“Son, you are always with me, and all that is mine is yours. It was fitting to celebrate and be glad, for this your brother was dead, and is alive; he was lost, and is found.” (Luke 15:32)

One of the most well-known of Jesus’ parables is that of the prodigal son. Yet Jesus spoke this story as a rebuke to the religious legalism of the scribes and Pharisees who made it their business to try to trip Him in order to find a reason to criticize and reprimand Him. The heart attitude of the Pharisees was devoid of love, the essence of God’s law. Their legalism deprived sinners of the truth of God’s saving grace. People came to them seeking God’s love and mercy and found only bondage to rules or rejection. Such legalism was the one sin that Jesus rebuked more than any other.

The parable of the Prodigal Son is one such rebuke. This parable concerns a small family, a father and his two sons. The younger son represents sinners. All sinners behave selfishly and turn their backs on God. All deserve rebuke and punishment. The elder son represents the Pharisees and teachers of the Law, religious fundamentalists and legalists. Such people demand that sinners be punished, not forgiven outright if at all. They demand a penalty be paid before a right relationship with God can be established or else vigorously condemn those guilty of the most flagrant sins.

The father, who loves both of his sons, represents God the Father. As the father forgives his younger son without reservation, so God the Father readily forgives sinners who repent. He restores them to full fellowship without demanding any punishment and rejoices as He does so.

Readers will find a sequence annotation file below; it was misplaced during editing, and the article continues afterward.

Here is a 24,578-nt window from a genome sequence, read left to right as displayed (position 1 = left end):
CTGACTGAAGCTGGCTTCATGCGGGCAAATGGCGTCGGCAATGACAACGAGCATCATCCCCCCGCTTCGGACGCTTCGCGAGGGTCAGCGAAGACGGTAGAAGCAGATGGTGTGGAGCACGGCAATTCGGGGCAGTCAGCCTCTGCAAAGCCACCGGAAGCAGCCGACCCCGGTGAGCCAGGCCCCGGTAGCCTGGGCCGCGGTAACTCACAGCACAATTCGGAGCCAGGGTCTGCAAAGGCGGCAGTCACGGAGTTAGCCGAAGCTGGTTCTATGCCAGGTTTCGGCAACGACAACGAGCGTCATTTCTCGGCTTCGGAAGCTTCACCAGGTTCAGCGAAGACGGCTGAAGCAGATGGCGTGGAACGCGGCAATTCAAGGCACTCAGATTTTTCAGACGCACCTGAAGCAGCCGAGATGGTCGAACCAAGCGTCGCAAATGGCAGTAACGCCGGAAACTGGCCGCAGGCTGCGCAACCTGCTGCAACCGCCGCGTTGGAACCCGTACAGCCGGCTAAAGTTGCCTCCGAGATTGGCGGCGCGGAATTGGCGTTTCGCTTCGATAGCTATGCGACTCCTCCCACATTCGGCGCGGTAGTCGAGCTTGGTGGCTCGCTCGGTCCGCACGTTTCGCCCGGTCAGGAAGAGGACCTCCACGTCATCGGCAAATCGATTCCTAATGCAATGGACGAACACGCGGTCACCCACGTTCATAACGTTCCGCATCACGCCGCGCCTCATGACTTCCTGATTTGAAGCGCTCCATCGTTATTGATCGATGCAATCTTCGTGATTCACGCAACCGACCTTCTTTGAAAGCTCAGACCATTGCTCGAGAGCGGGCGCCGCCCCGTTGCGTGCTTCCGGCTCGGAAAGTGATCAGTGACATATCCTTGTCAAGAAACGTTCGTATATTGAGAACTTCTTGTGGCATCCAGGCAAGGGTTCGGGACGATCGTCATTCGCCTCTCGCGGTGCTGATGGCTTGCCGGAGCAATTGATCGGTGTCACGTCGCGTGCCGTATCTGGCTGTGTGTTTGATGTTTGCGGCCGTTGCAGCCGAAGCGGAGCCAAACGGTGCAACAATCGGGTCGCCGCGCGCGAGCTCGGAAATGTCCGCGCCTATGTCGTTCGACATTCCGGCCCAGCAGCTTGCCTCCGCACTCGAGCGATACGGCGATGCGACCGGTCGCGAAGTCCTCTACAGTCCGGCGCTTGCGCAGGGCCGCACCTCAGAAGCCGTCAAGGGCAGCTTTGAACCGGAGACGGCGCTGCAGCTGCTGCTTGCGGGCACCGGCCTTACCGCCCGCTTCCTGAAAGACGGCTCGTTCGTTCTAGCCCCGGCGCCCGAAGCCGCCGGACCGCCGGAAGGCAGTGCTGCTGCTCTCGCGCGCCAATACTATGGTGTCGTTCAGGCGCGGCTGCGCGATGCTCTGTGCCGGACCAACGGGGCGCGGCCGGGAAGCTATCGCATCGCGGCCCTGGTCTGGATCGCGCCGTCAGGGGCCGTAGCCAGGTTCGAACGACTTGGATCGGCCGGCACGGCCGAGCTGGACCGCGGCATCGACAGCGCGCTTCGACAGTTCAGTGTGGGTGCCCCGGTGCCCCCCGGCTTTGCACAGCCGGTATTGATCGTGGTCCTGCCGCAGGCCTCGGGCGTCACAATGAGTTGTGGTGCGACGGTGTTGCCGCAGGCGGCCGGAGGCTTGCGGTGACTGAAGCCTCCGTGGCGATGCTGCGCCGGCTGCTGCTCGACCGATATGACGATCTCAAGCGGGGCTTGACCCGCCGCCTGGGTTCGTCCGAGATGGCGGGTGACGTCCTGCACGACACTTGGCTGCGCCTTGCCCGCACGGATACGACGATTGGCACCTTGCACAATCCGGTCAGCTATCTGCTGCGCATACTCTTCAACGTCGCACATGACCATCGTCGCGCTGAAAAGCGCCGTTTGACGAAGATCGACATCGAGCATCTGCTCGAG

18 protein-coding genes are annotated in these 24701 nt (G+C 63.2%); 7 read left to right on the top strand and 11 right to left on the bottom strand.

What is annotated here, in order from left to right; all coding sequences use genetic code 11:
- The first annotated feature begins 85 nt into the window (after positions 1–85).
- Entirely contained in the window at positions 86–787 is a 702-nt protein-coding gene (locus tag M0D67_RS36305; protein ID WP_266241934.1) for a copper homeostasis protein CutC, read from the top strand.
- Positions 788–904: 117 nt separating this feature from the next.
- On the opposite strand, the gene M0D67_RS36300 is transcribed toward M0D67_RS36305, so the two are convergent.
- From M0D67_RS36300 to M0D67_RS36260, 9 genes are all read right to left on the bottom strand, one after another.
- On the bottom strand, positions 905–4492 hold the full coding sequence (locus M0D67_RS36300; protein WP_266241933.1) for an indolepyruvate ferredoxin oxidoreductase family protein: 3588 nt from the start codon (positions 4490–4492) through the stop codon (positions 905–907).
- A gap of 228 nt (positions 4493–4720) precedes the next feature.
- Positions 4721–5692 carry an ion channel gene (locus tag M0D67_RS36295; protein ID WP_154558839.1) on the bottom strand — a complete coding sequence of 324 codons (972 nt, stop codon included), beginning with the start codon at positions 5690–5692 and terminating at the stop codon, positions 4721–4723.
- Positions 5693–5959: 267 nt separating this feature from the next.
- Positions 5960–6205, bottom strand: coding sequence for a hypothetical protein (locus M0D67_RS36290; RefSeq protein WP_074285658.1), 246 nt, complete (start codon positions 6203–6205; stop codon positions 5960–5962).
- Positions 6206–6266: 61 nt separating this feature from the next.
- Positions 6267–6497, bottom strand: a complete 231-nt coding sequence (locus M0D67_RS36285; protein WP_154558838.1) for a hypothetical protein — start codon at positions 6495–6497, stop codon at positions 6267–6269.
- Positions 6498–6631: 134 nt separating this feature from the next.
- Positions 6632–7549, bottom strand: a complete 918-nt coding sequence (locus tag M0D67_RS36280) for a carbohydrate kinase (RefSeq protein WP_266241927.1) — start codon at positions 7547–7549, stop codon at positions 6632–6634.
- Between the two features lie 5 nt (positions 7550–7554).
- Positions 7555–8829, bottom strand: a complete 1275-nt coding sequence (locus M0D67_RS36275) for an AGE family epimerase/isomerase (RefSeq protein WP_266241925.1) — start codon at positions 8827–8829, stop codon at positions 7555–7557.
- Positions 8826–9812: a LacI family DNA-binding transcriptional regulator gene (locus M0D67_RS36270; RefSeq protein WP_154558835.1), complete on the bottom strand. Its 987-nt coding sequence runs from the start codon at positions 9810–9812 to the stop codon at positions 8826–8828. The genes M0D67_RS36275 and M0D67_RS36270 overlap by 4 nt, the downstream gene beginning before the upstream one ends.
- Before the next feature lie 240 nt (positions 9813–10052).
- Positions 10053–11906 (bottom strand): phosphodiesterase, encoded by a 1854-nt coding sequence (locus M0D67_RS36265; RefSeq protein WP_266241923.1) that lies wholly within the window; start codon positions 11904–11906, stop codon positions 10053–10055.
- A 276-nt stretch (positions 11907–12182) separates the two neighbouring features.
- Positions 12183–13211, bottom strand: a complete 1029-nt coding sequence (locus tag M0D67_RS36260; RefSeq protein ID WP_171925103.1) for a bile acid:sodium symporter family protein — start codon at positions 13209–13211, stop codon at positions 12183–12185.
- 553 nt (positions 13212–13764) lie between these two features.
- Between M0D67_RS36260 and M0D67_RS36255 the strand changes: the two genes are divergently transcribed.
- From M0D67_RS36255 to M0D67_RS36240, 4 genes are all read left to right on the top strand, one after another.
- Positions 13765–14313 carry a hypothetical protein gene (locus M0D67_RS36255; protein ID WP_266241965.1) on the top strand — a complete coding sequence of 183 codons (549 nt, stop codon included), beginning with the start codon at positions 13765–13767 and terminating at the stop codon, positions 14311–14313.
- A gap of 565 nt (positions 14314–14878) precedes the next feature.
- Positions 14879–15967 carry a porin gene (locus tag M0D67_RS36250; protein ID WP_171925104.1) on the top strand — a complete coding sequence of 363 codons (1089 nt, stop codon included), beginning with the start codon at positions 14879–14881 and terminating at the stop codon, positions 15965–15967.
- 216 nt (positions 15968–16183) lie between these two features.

Like the elder son, the Pharisees would see this as a great injustice for they did not understand the gracious nature of God’s love. They expected blessings in exchange for outward obedience. They did all the right things for all the wrong reasons. As for we who read this parable in the 21st Century, we learn that God loves all of us just as we are. We don’t have to do things to make Him love us more. God’s love is unconditional. He accepts, values and cherishes both sinner and saint. He does not ignore sins, but chooses to love in spite of them, no matter how revolting they may be. The Father is always ready to forgive for God in Jesus Christ has suffered the penalty that God demands for all sin. 

This is good news for sinners. God’s unconditional love enables all to approach Him without fear of rejection or threat of punishment. Because of His love, we can trust that He hears and forgives the heartfelt cry of the repentant heart.